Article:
We were on NH2 - the Golden Quadrilateral section connecting Delhi and Kolkata via Agra, Kanpur and Varanasi. Even though, the road is fully 4-laned (as early as 2005), the traffic was also high and our driver kept at a decent 80kmph speed, whenever the road was open. I found it extremely difficult sitting in the car as a passenger for such long times - as opposed to my usual role of driving it! It was fun playing with Manu for a while, but then, he opted for a nap. I looked around for a while, half asleep at times. We passed Palwal and then crossed UP border by 2.45, after taking another 'tax break' at the RTO.
The McD, where we planned our lunch was still a long way to go and our stomachs refused to stay empty for that long. We saw a restaurant - Moti Mahal - on the way and decided to go in. Only after getting inside, I realized that I had come here, during the Delhi - Vrindavan - Agra - Fatehpur Sikri (un-documented) trip in January 2008. I remembered that the place was costly and our final bill came to about 6.5K in spite of going for a simple order - as we wanted to finish the lunch quickly - rice, dal, rotis and couple more curries. The service was reasonably fast, but the lunch took its own sweet time and it was about about an hour by the time we hit the road again.
We soon spotted the turn to Vrindavan - about 6kms detour from the NH2 - and then passed Mathura. Last time, in January 208, we had visited the Krishna temple as well as the Vrindavan and the first thing I remembered was the herd of scary monkeys :) one of which even dared to flick a chappal and offered to give it back for food! This time around, the plan was to quickly reach Agra and visit the Taj Mahal.
About 5'O clock we passed the McD and I thanked god that we decided to stop for lunch earlier! We then passed Sikandara, where Akbar's tomb is located, and entered Agra city. The other car was ahead of us and Tiju called to say that 'Hum Taj Mahal ka/ke/ki Aas Paas Hein' (we are near Taj Mahal). The language of communication to the driver and other locals was predominantly Hindi, which was indeed a major change compared to Southern parts of India. While Hindi was not so alien to most of us, atleast some among us - I am not saying whom :) - had big trouble conversing in it! Soon, all of us were talking to each other in Hindi, with a funny (heavily malayalamized) accent. Most confusions revolved around the usage of Ka/Ke/Ki (as per the gender) - similar to Mohan Lals character in the Malayalam film 'Gandhinagar 2nd Street'. The coming days were going to be fun!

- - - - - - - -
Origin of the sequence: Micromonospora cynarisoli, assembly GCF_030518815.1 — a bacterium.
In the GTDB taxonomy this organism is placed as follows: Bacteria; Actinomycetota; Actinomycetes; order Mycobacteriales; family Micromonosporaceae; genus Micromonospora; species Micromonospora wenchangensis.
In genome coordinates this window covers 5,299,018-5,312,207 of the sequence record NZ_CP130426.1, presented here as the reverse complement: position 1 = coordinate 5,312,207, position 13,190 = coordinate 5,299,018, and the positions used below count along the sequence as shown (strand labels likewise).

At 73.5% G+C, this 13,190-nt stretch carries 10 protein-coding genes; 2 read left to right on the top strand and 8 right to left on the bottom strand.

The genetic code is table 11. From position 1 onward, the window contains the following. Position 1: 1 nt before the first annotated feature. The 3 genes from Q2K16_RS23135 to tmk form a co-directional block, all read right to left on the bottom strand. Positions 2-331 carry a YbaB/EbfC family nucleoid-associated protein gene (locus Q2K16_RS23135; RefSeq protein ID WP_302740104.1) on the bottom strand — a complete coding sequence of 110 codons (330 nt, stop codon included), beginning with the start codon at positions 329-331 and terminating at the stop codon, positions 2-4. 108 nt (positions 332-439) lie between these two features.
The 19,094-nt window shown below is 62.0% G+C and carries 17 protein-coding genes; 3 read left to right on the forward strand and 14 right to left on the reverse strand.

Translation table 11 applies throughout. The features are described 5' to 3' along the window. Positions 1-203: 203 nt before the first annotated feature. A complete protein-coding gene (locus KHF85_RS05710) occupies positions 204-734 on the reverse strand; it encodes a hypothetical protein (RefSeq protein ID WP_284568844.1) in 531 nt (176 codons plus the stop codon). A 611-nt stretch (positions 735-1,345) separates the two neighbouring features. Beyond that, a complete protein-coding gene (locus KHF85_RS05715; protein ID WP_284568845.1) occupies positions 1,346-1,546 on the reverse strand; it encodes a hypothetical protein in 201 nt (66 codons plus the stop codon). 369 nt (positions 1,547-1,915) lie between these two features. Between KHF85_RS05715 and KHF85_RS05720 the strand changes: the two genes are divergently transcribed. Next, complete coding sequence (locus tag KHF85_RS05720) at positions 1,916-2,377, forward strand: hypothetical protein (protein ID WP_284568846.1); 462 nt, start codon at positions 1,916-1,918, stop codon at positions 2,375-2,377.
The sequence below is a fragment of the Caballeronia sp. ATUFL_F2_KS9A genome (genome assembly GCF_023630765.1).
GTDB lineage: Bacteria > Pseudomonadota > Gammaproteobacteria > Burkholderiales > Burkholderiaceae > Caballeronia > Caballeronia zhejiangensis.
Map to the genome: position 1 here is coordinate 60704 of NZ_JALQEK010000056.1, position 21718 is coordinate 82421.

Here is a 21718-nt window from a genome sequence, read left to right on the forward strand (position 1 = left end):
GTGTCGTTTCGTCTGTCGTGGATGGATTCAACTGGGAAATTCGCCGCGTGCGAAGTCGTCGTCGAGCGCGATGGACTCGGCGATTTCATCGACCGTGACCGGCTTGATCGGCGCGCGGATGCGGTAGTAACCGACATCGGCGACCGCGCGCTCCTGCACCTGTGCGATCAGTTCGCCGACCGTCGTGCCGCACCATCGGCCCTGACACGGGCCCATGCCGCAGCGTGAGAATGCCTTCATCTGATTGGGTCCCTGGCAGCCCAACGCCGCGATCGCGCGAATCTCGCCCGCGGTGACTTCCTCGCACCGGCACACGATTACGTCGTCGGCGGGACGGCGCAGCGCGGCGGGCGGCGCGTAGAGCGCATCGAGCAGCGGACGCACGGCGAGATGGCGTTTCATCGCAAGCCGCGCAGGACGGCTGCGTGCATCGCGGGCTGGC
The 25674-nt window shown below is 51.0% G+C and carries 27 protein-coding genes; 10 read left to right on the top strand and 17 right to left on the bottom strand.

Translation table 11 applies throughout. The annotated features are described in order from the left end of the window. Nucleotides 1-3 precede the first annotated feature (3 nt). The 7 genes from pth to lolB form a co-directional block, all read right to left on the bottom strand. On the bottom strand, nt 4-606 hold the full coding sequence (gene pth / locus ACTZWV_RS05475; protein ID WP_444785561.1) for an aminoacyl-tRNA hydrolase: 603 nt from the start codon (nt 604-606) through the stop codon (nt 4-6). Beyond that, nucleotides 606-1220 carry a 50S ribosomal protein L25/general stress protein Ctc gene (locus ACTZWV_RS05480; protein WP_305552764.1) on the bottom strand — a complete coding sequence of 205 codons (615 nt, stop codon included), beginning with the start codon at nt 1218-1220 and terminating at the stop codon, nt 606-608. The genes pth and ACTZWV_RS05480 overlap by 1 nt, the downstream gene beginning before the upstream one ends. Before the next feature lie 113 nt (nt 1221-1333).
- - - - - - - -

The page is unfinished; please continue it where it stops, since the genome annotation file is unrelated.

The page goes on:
Preethu was already offering bribes to the driver to go faster so that we can somehow reach Taj Mahal on time. But, it took us some more time to reach the Taj premises and by then we got the bad news. The entry is closed by 5 and we could not enter. Tiju had arranged for a guide to buy tickets in advance - expecting that the entry is allowed if we have tickets - and even that did not help. Totally disappointed we headed towards the Taj Heritage Hotel were we booked our accomodation.
The other car left ahead of us and we kinda lost our way near Purani Mandi. Few queries and phone calls later we managed to find Taj Heritage Hotel, in Fatehabad road, next to ITC Mughal. Our rooms were distributed between 1st and 2nd floor. Tiju / Rajesh offered to move to 2nd floor so that we can occupy the rooms in 1st floor, as Achan had trouble climbing stairs, and we gladly accepted. There was a plan to head to a nearby mall for the night, but I was too reluctant and finally our family decided to stay indoors.
The others headed to the mall - at walkable distance - and had dinner at a McD. We contemplated having dinner at the hotel itself, but changed our minds after seeing the price column in the menu card! A tea we had at the hotel cost us Rs 35 / cup and the only dinner option was a costly buffet. We checked out with Raj, our driver, who offered to take us out to a nearby restaurant.